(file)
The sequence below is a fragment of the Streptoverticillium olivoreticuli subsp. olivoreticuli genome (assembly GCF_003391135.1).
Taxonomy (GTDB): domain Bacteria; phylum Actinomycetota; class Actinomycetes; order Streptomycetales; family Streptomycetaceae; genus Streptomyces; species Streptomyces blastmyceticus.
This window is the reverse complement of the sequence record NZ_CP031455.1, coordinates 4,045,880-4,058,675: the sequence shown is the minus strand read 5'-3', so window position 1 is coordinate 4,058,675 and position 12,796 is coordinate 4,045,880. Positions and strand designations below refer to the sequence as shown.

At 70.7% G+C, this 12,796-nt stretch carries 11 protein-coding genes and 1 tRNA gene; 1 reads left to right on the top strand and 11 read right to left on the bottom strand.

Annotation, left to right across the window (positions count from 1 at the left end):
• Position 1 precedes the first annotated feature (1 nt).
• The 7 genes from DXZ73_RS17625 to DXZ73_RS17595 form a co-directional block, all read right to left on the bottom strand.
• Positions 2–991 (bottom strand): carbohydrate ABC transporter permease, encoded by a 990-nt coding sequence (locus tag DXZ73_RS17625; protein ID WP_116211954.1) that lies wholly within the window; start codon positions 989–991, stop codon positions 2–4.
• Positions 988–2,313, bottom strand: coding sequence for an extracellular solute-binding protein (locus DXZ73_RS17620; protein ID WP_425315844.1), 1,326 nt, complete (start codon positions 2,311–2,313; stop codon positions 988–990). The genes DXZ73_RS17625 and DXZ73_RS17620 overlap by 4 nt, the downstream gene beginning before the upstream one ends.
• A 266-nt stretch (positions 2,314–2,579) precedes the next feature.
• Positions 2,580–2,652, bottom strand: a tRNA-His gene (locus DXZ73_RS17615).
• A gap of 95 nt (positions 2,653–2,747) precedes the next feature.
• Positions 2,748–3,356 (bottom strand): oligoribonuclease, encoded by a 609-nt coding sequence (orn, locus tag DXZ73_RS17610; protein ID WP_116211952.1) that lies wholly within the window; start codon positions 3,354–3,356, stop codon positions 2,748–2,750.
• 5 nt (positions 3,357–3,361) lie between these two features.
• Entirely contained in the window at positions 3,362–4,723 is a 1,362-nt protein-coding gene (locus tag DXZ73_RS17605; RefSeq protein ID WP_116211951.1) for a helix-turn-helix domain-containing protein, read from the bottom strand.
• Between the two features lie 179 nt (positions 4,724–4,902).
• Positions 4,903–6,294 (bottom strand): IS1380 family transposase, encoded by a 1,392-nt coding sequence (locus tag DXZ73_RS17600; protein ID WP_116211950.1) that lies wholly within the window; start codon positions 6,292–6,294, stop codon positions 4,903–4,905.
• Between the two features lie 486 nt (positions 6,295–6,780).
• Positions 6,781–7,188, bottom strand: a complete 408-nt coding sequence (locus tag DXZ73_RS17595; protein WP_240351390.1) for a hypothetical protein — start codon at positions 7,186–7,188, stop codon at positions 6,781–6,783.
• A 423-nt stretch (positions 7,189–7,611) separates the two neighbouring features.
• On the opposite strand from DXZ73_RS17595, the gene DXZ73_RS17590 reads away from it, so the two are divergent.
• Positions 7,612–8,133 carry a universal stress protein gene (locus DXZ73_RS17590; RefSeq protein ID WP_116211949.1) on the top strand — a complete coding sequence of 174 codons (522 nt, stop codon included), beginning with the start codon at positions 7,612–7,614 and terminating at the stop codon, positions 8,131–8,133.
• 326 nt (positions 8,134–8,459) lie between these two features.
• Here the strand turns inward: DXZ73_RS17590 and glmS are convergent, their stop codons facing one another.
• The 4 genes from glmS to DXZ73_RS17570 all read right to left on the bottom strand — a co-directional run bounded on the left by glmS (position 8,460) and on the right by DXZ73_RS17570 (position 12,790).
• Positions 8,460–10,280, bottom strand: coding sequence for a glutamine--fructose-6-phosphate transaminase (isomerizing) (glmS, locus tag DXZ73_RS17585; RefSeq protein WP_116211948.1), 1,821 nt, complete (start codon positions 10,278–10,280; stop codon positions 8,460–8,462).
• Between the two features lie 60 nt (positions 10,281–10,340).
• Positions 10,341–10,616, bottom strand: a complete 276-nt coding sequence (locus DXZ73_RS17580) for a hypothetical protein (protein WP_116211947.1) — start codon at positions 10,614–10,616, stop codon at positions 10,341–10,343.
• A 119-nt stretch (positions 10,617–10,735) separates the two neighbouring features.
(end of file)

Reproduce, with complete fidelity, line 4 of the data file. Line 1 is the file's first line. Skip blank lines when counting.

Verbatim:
At 70.7% G+C, this 12,796-nt stretch carries 11 protein-coding genes and 1 tRNA gene; 1 reads left to right on the top strand and 11 read right to left on the bottom strand.